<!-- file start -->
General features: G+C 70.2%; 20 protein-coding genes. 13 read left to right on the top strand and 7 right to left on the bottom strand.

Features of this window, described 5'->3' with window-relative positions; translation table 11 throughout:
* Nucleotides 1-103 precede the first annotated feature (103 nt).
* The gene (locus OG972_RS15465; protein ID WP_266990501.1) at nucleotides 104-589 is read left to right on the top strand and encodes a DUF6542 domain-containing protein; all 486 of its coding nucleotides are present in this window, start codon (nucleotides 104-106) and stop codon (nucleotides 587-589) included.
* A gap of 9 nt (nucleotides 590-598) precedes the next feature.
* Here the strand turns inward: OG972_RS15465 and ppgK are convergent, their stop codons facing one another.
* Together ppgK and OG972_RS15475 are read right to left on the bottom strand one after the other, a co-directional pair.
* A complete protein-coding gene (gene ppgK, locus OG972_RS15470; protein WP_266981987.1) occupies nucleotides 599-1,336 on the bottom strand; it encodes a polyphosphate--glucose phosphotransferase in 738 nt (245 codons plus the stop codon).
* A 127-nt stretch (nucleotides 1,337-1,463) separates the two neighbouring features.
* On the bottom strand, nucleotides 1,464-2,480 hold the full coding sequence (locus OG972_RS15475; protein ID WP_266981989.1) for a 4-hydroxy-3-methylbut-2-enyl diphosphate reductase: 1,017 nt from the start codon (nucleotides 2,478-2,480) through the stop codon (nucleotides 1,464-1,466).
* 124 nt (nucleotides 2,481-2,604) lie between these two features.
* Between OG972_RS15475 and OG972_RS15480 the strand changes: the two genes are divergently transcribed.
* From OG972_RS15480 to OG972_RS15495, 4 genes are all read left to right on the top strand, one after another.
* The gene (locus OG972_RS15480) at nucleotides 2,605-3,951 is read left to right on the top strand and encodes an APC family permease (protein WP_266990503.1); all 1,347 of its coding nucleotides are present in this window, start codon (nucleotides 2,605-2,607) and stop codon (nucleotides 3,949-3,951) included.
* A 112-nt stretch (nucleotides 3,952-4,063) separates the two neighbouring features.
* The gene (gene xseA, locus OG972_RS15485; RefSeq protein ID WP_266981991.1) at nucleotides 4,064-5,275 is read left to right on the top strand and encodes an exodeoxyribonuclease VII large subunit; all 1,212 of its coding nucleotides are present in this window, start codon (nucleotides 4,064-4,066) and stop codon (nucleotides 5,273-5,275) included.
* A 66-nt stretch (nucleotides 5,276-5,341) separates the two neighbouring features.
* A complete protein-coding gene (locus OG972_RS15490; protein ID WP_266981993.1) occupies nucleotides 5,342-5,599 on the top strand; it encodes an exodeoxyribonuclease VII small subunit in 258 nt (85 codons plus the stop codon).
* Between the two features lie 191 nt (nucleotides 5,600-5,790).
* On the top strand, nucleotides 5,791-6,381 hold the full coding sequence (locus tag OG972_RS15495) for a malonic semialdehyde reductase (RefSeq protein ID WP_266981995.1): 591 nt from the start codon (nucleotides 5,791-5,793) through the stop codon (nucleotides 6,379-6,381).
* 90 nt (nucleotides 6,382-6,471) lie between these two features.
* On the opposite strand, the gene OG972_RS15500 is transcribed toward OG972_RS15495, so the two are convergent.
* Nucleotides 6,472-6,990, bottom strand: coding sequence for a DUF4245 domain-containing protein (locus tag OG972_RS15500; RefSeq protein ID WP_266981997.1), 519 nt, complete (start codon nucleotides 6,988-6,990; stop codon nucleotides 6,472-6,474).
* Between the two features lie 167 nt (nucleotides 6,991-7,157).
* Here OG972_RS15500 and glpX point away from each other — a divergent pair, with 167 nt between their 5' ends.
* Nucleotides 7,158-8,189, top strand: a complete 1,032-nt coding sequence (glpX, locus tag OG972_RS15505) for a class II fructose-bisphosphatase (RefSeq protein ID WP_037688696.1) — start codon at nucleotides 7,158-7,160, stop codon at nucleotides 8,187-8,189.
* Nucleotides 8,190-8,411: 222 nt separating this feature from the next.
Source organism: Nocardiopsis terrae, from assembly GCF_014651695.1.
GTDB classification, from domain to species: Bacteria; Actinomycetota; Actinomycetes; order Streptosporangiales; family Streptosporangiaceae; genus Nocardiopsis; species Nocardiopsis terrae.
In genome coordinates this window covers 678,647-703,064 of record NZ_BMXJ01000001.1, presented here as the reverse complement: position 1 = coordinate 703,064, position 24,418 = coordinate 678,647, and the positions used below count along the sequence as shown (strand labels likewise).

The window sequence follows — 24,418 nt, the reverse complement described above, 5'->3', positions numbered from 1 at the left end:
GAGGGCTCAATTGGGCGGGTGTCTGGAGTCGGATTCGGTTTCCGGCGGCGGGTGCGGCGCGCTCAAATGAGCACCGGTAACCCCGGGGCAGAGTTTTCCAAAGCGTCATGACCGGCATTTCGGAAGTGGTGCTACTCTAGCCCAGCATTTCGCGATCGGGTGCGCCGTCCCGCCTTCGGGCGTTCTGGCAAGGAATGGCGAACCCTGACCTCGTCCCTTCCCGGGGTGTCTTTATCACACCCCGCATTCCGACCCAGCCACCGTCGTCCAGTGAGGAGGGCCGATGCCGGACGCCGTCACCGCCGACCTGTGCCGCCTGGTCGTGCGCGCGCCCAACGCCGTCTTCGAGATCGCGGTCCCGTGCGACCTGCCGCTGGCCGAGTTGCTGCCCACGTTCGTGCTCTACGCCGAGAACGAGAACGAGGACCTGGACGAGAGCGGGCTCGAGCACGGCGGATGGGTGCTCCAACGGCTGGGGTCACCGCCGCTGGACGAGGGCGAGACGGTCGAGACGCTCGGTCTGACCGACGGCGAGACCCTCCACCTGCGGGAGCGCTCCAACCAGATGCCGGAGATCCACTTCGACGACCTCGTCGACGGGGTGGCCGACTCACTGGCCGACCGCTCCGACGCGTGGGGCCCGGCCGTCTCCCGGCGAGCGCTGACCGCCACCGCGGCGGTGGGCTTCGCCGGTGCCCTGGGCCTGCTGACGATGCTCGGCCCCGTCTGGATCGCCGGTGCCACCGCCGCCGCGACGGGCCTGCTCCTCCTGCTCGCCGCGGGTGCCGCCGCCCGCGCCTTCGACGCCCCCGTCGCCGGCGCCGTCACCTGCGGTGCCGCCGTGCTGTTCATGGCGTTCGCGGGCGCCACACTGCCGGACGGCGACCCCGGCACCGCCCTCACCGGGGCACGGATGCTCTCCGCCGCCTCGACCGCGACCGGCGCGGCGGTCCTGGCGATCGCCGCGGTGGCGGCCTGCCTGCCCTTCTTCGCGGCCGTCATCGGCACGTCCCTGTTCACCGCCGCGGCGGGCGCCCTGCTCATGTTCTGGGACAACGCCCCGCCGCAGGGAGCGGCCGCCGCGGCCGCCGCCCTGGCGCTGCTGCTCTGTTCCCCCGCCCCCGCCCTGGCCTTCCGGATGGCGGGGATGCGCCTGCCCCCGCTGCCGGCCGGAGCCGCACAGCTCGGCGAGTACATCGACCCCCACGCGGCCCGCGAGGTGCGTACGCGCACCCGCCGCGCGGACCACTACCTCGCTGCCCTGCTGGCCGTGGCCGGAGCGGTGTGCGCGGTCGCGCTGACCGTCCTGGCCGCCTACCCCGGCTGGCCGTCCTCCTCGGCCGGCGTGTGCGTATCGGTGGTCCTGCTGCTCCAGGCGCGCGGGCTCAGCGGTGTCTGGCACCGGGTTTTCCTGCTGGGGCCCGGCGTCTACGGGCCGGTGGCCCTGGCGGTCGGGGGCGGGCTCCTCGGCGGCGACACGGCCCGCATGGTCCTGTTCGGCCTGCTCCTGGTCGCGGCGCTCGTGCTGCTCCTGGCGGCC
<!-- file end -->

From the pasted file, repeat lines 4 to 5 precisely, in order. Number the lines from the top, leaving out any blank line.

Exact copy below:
* The gene (locus OG972_RS15465; protein ID WP_266990501.1) at nucleotides 104-589 is read left to right on the top strand and encodes a DUF6542 domain-containing protein; all 486 of its coding nucleotides are present in this window, start codon (nucleotides 104-106) and stop codon (nucleotides 587-589) included.
* A gap of 9 nt (nucleotides 590-598) precedes the next feature.